Mild Recreational Activities Can Disrupt Ecosystems
New research published in Conservation Letters has shown that even supposedly mild recreational activities can have a dramatic impact on ecosystem structure. Researchers surveyed 28 national parks in the US, examining population densities of coyote, bob-cat and grey foxes in areas where land was open to the public, where access to land was restricted and land where access was prohibited.
The results showed that the numbers of coyote and bobcat present in the areas open to the public were significantly lower than in those areas with no access allowed. This was matched by a corresponding increase in non-native and domestic animals (dogs and cats) in the areas allowing public access and recreation. The researchers conclude that even activities such as hiking or bird-watching can have a disruptive effect on these ecosystems.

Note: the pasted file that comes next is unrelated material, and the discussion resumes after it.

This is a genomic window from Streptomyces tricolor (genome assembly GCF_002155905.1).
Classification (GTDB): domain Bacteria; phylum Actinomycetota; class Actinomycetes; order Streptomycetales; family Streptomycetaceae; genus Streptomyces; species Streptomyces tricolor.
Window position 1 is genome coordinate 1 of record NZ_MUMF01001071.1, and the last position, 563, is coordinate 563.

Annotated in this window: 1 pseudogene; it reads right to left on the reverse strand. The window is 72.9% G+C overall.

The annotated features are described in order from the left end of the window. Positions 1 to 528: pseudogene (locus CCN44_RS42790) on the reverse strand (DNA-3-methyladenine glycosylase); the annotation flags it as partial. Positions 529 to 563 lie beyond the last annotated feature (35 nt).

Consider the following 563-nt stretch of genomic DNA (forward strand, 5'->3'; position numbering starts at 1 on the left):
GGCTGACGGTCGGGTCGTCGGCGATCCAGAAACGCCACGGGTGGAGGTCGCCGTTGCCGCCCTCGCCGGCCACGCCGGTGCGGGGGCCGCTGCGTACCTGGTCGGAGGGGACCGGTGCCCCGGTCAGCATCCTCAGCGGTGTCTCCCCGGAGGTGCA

The scientists acknowledge the important role played by access to green spaces in generating willingness, and funds, to conserve them but call for new tools for conservation planning which take into account the impact of human recreational activities on the species living in protected areas.
Original article: Science for Environment Policy
Original research paper:
Reed, S.A. and Mereniender, A.M. (2008).Quiet, Nonconsumptive Recreation Reduces Protected Area Effectiveness. Conservation Letters. DOI: 10.1111/j.1755-263X.2008.00019.x.
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